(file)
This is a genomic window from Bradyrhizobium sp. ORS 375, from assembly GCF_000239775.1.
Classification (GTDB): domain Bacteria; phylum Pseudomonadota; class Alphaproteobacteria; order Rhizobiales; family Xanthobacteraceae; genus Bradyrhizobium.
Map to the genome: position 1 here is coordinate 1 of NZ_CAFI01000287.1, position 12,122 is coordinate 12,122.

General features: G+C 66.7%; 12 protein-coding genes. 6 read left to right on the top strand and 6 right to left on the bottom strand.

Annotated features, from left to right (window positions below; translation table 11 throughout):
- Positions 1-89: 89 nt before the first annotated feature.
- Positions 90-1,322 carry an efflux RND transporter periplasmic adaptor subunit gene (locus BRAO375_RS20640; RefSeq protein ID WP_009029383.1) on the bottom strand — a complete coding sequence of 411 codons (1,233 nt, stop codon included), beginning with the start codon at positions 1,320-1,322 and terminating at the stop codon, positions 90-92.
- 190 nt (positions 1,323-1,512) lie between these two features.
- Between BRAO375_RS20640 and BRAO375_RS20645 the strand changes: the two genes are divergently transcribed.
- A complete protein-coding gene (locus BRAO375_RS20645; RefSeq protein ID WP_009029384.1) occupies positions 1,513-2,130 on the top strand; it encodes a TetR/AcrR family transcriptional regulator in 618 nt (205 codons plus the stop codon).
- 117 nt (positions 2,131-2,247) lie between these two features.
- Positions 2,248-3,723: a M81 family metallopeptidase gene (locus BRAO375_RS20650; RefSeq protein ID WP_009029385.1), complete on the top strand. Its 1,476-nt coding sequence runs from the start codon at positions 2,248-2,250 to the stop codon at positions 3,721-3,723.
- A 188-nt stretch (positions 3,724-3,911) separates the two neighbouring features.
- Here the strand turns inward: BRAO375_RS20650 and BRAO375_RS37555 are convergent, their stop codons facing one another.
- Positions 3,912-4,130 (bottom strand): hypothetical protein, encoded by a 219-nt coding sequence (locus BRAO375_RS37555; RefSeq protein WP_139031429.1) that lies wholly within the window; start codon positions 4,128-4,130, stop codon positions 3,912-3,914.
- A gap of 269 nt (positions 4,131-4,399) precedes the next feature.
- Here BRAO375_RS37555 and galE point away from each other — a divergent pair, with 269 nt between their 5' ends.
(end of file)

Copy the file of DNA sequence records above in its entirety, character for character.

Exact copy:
This is a genomic window from Bradyrhizobium sp. ORS 375, from assembly GCF_000239775.1.
Classification (GTDB): domain Bacteria; phylum Pseudomonadota; class Alphaproteobacteria; order Rhizobiales; family Xanthobacteraceae; genus Bradyrhizobium.
Map to the genome: position 1 here is coordinate 1 of NZ_CAFI01000287.1, position 12,122 is coordinate 12,122.

General features: G+C 66.7%; 12 protein-coding genes. 6 read left to right on the top strand and 6 right to left on the bottom strand.

Annotated features, from left to right (window positions below; translation table 11 throughout):
- Positions 1-89: 89 nt before the first annotated feature.
- Positions 90-1,322 carry an efflux RND transporter periplasmic adaptor subunit gene (locus BRAO375_RS20640; RefSeq protein ID WP_009029383.1) on the bottom strand — a complete coding sequence of 411 codons (1,233 nt, stop codon included), beginning with the start codon at positions 1,320-1,322 and terminating at the stop codon, positions 90-92.
- 190 nt (positions 1,323-1,512) lie between these two features.
- Between BRAO375_RS20640 and BRAO375_RS20645 the strand changes: the two genes are divergently transcribed.
- A complete protein-coding gene (locus BRAO375_RS20645; RefSeq protein ID WP_009029384.1) occupies positions 1,513-2,130 on the top strand; it encodes a TetR/AcrR family transcriptional regulator in 618 nt (205 codons plus the stop codon).
- 117 nt (positions 2,131-2,247) lie between these two features.
- Positions 2,248-3,723: a M81 family metallopeptidase gene (locus BRAO375_RS20650; RefSeq protein ID WP_009029385.1), complete on the top strand. Its 1,476-nt coding sequence runs from the start codon at positions 2,248-2,250 to the stop codon at positions 3,721-3,723.
- A 188-nt stretch (positions 3,724-3,911) separates the two neighbouring features.
- Here the strand turns inward: BRAO375_RS20650 and BRAO375_RS37555 are convergent, their stop codons facing one another.
- Positions 3,912-4,130 (bottom strand): hypothetical protein, encoded by a 219-nt coding sequence (locus BRAO375_RS37555; RefSeq protein WP_139031429.1) that lies wholly within the window; start codon positions 4,128-4,130, stop codon positions 3,912-3,914.
- A gap of 269 nt (positions 4,131-4,399) precedes the next feature.
- Here BRAO375_RS37555 and galE point away from each other — a divergent pair, with 269 nt between their 5' ends.